Skip to main content Accessibility help

Varying Rates of Clostridium Difficile-Associated Diarrhea at Prevention Epicenter Hospitals

  • SeJean Sohn (a1), Michael Climo (a1), Daniel Diekema (a2), Victoria Fraser (a3), Loreen Herwaldt (a2), Susan Marino (a4), Gary Noskin (a5), Trish Perl (a6), Xiaoyan Song (a6), Jerome Tokars (a7), David Warren (a3), Edward Wong (a8), Deborah S. Yokoe (a4), Theresa Zembower (a5), Kent A. Sepkowitz (a1) and Prevention Epicenter Hospitals...



Clostridium difficile-associated diarrhea (CDAD) causes substantial healthcare-associated morbidity. Unlike other common healthcare-associated pathogens, little comparative information is available about CDAD rates in hospitalized patients.


To determine CDAD rates per 10,000 patient-days and per 1,000 hospital admissions at 7 geographically diverse tertiary-care centers from 2000 to 2003, and to survey participating centers on methods of CDAD surveillance and case definition.


Each center provided specific information for the study period, including case numbers, patient-days, and hospital characteristics. Case definitions and laboratory diagnoses of healthcare-associated CDAD were determined by each institution. Within institutions, case definitions remained consistent during the study period.


Overall, mean annual case rates of CDAD were 12.1 per 10,000 patient-days (range, 3.1 to 25.1) and 7.4 per 1,000 hospital admissions (range, 3.1 to 13.1). No significant increases were observed in CDAD case rates during the 4-year interval, either at individual centers or in the Prevention Epicenter hospitals as a whole. Prevention Epicenter hospitals differed in their CDAD case definitions. Different case definitions used by the hospitals applied to a fixed data set resulted in a 30% difference in rates. No associations were identified between diagnostic test or case definition used and the relative rate of CDAD at a specific medical center.


Rates of CDAD vary widely at tertiary-care centers across the United States. No significant increases in case rates were identified. The varying clinical and laboratory approaches to diagnosis complicated comparisons between hospitals. To facilitate benchmarking and comparisons between institutions, we recommend development of a more standardized case definition.


Corresponding author

Director, Infection Control, Memorial Sloan-Kettering Cancer Center, 1275 York Avenue, New York, NY 10021.,


Hide All
1.Fekety, R, McFarland, LV, Surawicz, CM, Greenberg, RN, Elmer, GW, Mulligan, ME. Recurrent Clostridium difficile diarrhea: characteristics of and risk factors for patients enrolled in a prospective, randomized, double-blinded trial. Clin Infect Dis 1997;24:324333.
2.McFarland, LV, Elmer, GW, Surawicz, CM. Breaking the cycle: treatment strategies for 163 cases of recurrent Clostridium difficile disease. Am J Gastroenterol 2002;97:17691775.
3.Kyne, L, Hamel, MB, Polavaram, R, Kelly, CP. Health care costs and mortality associated with nosocomial diarrhea due to Clostridium difficile. Clin Infect Dis 2002;34:346353.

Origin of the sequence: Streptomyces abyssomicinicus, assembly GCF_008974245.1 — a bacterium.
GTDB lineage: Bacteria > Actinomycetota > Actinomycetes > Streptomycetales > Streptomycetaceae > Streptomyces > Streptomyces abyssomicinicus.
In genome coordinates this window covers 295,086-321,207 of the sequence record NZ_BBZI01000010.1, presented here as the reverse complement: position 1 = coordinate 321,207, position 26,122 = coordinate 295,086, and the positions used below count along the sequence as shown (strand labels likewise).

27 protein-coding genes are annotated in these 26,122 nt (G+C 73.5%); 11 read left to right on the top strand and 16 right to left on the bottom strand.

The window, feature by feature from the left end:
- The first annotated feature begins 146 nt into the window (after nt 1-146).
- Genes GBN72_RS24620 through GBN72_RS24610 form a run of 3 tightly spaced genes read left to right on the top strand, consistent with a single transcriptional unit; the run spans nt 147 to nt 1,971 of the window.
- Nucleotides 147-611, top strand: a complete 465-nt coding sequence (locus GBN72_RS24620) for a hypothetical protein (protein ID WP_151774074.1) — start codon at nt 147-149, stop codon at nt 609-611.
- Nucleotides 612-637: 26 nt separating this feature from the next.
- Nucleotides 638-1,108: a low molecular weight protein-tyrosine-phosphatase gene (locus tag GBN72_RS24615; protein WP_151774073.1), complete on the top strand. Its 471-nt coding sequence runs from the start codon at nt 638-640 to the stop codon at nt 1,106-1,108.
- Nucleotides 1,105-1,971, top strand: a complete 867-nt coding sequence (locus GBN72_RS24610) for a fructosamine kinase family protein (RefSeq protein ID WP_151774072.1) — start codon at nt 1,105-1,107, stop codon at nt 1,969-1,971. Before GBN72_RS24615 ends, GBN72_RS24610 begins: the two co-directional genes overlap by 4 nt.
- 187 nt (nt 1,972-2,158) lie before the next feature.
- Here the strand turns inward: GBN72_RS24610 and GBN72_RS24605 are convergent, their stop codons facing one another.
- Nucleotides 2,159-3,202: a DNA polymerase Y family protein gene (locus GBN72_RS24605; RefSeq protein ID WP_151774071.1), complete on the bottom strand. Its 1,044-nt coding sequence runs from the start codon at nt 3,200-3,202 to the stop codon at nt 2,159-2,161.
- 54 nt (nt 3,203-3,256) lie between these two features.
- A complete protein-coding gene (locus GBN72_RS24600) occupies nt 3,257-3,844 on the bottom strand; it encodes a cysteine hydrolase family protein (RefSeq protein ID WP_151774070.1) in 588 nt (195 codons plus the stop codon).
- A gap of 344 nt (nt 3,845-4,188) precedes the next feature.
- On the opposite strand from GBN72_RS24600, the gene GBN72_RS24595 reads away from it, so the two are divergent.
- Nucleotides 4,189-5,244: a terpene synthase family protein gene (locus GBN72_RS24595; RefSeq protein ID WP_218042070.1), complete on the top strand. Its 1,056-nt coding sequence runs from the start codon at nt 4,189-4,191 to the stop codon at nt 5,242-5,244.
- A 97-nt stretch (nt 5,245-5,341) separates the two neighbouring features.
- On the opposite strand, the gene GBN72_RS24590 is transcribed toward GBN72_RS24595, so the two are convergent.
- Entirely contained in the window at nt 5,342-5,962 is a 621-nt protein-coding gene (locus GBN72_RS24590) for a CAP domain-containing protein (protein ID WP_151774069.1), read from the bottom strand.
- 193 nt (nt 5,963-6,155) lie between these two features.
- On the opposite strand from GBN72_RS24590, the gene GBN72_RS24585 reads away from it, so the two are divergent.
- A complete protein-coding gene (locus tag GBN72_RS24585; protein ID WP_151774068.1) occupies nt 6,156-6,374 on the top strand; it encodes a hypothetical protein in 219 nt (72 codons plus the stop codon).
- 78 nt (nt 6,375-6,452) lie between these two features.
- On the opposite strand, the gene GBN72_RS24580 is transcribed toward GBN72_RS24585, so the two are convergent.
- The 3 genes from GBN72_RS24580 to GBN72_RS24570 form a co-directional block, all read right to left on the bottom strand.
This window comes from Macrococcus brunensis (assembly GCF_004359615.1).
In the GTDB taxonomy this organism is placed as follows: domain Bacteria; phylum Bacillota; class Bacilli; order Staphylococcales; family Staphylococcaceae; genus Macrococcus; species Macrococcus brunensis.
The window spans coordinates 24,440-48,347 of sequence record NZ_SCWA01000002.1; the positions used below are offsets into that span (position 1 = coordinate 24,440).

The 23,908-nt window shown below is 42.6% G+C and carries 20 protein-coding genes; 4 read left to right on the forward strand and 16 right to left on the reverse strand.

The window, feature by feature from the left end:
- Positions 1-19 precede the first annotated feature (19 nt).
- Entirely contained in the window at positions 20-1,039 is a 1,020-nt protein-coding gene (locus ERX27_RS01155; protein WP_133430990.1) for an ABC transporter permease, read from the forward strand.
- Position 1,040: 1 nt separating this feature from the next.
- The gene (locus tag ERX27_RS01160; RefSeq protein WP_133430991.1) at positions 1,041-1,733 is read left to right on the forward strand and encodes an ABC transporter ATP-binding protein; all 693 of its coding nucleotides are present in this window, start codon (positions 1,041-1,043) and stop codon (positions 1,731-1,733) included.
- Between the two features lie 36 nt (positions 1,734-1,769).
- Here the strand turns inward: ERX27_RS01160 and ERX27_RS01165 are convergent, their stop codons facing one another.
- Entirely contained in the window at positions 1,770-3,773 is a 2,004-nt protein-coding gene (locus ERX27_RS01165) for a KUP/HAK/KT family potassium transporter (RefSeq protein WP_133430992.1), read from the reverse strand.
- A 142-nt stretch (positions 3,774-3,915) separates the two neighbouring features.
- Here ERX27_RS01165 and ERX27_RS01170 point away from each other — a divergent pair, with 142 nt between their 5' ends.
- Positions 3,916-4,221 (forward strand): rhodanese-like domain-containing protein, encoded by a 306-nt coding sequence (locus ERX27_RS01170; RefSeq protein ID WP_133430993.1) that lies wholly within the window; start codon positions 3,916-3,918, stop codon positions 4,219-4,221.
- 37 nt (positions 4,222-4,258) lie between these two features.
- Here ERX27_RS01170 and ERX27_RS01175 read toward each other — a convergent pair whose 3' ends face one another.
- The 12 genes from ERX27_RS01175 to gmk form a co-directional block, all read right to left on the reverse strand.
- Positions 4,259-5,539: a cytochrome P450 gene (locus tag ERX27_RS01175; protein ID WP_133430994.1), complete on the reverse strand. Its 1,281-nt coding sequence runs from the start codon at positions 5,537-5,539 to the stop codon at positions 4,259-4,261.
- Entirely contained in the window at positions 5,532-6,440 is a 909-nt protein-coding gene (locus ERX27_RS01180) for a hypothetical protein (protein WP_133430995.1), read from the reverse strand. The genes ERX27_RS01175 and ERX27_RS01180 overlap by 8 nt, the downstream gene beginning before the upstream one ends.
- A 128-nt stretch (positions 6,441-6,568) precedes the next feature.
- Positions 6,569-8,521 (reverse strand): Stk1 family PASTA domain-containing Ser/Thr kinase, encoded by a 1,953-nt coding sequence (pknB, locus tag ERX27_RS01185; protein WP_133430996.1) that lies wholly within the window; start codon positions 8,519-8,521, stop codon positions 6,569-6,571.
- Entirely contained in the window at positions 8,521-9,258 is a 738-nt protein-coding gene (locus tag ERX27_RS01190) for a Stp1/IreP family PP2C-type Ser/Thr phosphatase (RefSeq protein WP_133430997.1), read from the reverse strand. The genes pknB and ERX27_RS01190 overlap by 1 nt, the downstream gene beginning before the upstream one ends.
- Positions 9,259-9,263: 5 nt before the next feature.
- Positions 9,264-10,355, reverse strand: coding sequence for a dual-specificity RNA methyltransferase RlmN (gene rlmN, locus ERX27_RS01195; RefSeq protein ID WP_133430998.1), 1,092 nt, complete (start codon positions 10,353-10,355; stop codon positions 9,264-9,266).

4.McDonald, L. Epidemiology and burden of Clostridium difficile-associated disease in US acute care hospitals: a case for new efforts in surveillance and control. Presented at the 14th Annual Meeting of the Society for Healthcare Epidemiology of America; April 17-20, 2004; Philadelphia, PA.
5.McDonald, L. Increasing incidence of Clostridium difficile-associated disease in US acute care hospitals. Presented at the 14th Annual Meeting of the Society for Healthcare Epidemiology of America; April 17-20, 2004; Philadelphia, PA.
6.Archibald, LK, Banerjee, SN, Jarvis, WR. Secular trends in hospital-acquired Clostridium difficile disease in the United States, 1987-2001. J Infect Dis 2004;189:15851589.
7.Kleinbaum, DF, Kupper, LL, Muller, KE. Applied Regression Analysis and Other Multivariable Methods. Boston: PWS-KENT; 1988.
8.Kaplan, JE, Gase, K, Eagan, JA, Sepkowitz, KA, Sohn, S. Case definition has a substantial impact on nosocomial Clostridium difficile rates. Presented at the 14th Annual Meeting of the Society for Healthcare Epidemiology of America; April 17-20, 2004; Philadelphia, PA. Abstract 04-A-437.
9.Gerding, DN, Johnson, S, Peterson, LR, Mulligan, LE, Silva, J Jr.Clostridium difficile-associated diarrhea and colitis. Infect Control Hosp Epidemiol 1995;16:459477.
10.Fekety, R. Guidelines for the diagnosis and management of Clostridium difficile-associated diarrhea and colitis. Am J Gastroenterol 1997;92:739750.
11.Simor, AE, Bradley, SF, Strausbaugh, IJ, Crossley, K, Nicolle, LE, SHEA Long-Term-Care Committee. Clostridium difficile in long-term-care facilities for the elderly. Infect Control Hosp Epidemiol 2002;23:696703.


Altmetric attention score

Full text views

Total number of HTML views: 0
Total number of PDF views: 0 *
Loading metrics...

Abstract views

Total abstract views: 0 *
Loading metrics...

* Views captured on Cambridge Core between <date>. This data will be updated every 24 hours.

Usage data cannot currently be displayed